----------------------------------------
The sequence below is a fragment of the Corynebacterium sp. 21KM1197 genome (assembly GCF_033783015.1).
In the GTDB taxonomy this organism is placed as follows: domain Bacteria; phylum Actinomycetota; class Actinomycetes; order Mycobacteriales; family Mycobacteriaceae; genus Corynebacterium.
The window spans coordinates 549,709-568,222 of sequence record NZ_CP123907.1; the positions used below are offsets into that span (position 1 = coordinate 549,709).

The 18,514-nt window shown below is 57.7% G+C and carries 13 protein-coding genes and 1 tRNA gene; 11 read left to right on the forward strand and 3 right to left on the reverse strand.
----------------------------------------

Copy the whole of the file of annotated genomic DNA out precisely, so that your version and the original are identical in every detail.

The sequence below is a fragment of the Corynebacterium sp. 21KM1197 genome (assembly GCF_033783015.1).
In the GTDB taxonomy this organism is placed as follows: domain Bacteria; phylum Actinomycetota; class Actinomycetes; order Mycobacteriales; family Mycobacteriaceae; genus Corynebacterium.
The window spans coordinates 549,709-568,222 of sequence record NZ_CP123907.1; the positions used below are offsets into that span (position 1 = coordinate 549,709).

The 18,514-nt window shown below is 57.7% G+C and carries 13 protein-coding genes and 1 tRNA gene; 11 read left to right on the forward strand and 3 right to left on the reverse strand.